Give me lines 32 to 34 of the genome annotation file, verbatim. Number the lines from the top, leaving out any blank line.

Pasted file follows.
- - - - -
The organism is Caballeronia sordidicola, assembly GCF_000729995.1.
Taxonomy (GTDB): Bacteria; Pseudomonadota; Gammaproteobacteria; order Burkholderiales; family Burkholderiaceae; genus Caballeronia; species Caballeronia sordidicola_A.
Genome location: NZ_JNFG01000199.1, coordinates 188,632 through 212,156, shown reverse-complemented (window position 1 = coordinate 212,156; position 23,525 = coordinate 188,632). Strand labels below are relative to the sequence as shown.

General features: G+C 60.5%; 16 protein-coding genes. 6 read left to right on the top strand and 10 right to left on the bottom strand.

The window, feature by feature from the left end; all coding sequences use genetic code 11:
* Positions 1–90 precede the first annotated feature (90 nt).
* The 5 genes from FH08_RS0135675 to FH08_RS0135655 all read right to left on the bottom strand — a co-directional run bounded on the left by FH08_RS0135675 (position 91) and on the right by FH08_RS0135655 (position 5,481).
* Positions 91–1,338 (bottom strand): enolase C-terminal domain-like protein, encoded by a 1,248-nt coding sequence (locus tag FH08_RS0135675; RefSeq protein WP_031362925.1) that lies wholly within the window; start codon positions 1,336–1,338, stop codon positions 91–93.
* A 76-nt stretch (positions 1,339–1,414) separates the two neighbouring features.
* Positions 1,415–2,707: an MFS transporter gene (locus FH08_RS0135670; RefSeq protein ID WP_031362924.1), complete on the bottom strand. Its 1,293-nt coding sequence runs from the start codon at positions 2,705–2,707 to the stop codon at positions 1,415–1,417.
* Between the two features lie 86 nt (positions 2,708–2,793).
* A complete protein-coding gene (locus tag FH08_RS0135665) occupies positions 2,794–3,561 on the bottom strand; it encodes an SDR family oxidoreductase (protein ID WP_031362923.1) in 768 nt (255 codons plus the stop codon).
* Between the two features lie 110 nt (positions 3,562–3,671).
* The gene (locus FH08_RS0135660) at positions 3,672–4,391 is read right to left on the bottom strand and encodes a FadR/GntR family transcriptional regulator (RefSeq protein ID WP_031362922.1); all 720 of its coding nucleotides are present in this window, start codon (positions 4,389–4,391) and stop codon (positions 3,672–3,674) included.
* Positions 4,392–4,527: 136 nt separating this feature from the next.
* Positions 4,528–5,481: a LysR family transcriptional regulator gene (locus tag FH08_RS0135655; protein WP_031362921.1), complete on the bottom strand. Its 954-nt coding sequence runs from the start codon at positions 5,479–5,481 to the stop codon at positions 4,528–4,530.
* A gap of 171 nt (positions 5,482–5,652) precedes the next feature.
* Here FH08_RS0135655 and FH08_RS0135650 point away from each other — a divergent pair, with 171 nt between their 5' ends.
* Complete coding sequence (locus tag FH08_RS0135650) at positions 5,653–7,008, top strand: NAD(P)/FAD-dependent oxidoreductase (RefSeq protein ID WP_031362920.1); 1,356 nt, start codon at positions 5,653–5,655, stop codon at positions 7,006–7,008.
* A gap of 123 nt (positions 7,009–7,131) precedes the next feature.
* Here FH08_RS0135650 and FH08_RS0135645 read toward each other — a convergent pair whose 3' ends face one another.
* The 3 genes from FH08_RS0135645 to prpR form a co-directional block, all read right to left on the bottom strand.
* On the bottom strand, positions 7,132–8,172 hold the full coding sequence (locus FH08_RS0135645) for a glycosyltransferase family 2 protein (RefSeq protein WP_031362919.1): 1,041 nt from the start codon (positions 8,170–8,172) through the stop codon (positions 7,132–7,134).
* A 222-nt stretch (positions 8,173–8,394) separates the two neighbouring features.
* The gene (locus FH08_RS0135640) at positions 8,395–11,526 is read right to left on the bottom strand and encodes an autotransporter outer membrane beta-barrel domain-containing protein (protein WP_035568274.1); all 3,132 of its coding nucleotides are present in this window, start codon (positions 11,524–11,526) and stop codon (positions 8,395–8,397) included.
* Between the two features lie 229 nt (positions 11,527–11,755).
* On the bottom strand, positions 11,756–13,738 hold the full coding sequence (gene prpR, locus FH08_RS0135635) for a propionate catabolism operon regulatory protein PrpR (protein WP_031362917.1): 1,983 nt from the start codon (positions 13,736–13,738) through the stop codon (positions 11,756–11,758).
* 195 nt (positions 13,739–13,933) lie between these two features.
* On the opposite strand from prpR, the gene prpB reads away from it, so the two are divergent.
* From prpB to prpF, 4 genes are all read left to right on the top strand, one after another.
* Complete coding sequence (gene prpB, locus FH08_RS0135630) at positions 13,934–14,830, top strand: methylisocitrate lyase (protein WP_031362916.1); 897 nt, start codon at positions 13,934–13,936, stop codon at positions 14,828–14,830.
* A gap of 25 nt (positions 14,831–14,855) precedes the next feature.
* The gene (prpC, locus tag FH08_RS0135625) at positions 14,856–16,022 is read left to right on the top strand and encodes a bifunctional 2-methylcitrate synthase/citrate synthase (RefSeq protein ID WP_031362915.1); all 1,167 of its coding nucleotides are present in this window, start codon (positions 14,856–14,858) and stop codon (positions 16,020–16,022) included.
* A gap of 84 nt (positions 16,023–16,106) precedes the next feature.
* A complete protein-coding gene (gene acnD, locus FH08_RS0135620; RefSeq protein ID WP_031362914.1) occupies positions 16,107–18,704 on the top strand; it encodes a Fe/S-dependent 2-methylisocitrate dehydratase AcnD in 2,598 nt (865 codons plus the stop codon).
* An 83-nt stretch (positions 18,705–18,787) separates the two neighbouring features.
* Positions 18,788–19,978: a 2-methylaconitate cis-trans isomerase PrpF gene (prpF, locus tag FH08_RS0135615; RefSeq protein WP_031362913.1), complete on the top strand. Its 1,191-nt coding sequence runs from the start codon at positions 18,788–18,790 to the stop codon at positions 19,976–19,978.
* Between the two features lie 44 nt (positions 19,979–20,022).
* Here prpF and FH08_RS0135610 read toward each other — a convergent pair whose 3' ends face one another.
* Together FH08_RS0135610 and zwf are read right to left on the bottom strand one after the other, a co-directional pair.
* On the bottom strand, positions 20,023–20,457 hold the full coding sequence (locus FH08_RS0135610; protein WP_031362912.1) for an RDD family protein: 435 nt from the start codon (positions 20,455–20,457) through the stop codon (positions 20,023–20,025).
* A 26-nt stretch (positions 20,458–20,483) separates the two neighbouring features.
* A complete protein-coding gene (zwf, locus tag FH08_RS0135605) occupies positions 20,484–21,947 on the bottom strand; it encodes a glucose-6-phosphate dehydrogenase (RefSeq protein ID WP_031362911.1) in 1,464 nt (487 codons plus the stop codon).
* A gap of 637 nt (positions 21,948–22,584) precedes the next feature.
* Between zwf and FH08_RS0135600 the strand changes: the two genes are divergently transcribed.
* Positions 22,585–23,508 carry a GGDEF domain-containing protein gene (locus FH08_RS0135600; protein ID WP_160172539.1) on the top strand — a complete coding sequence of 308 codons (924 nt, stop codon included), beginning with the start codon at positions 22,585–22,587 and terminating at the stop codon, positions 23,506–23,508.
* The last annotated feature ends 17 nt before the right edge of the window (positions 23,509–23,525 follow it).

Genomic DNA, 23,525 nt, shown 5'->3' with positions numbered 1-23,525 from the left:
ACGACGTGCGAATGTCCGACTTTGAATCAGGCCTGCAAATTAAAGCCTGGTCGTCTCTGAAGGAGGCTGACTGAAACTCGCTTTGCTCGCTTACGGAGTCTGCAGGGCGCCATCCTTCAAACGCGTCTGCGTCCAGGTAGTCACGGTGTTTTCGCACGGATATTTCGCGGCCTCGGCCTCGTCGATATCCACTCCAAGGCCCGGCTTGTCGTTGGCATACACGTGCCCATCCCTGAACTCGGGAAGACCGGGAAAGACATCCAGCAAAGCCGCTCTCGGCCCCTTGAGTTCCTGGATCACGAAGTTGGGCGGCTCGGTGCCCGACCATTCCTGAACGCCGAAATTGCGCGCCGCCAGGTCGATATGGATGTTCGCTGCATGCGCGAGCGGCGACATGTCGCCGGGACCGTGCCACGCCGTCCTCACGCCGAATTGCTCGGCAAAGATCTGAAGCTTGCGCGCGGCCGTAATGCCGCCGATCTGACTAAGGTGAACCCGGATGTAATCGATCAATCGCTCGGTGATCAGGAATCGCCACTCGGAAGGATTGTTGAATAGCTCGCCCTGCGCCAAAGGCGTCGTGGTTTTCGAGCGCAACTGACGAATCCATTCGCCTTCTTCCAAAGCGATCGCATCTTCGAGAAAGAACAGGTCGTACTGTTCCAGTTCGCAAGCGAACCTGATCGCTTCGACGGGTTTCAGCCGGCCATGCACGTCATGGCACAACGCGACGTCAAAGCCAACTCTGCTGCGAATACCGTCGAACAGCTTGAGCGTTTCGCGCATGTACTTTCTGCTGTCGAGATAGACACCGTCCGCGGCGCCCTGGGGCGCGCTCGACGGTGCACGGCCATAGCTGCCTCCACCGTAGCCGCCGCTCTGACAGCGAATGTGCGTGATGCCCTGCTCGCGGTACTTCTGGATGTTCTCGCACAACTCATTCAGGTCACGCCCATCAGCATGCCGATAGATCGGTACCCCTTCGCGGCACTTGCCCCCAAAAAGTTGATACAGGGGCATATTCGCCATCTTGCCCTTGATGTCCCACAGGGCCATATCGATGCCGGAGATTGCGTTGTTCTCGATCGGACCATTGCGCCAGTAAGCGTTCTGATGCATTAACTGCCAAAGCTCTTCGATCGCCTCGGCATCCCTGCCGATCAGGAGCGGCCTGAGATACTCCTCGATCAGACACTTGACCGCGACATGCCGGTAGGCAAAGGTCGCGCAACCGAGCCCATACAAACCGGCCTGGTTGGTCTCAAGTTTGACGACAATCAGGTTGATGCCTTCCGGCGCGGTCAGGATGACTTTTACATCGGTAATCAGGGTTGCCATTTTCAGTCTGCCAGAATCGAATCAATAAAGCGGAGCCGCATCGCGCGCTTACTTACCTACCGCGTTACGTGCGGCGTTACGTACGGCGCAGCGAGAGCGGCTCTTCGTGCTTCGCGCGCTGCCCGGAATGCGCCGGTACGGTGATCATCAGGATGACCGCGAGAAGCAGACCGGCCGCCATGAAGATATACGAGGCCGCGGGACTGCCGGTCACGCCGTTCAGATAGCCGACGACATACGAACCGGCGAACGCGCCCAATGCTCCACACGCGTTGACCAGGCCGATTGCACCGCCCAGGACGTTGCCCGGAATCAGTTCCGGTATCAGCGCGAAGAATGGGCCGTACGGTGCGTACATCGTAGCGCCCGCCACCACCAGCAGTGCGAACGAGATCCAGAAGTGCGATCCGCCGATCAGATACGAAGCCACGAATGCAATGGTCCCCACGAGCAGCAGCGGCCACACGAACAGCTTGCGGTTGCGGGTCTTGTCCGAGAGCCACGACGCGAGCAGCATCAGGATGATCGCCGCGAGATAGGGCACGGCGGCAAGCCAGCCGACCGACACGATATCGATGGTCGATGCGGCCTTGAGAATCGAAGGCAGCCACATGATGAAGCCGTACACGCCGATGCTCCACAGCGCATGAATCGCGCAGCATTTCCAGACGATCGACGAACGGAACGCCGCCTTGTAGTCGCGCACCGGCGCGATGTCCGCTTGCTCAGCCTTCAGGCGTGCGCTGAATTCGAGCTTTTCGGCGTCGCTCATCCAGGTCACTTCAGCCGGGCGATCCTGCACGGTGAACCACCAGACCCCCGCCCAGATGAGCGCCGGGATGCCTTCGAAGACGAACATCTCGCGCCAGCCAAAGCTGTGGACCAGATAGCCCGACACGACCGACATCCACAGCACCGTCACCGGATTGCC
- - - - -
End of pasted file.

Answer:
* A gap of 25 nt (positions 14,831–14,855) precedes the next feature.
* The gene (prpC, locus tag FH08_RS0135625) at positions 14,856–16,022 is read left to right on the top strand and encodes a bifunctional 2-methylcitrate synthase/citrate synthase (RefSeq protein ID WP_031362915.1); all 1,167 of its coding nucleotides are present in this window, start codon (positions 14,856–14,858) and stop codon (positions 16,020–16,022) included.
* A gap of 84 nt (positions 16,023–16,106) precedes the next feature.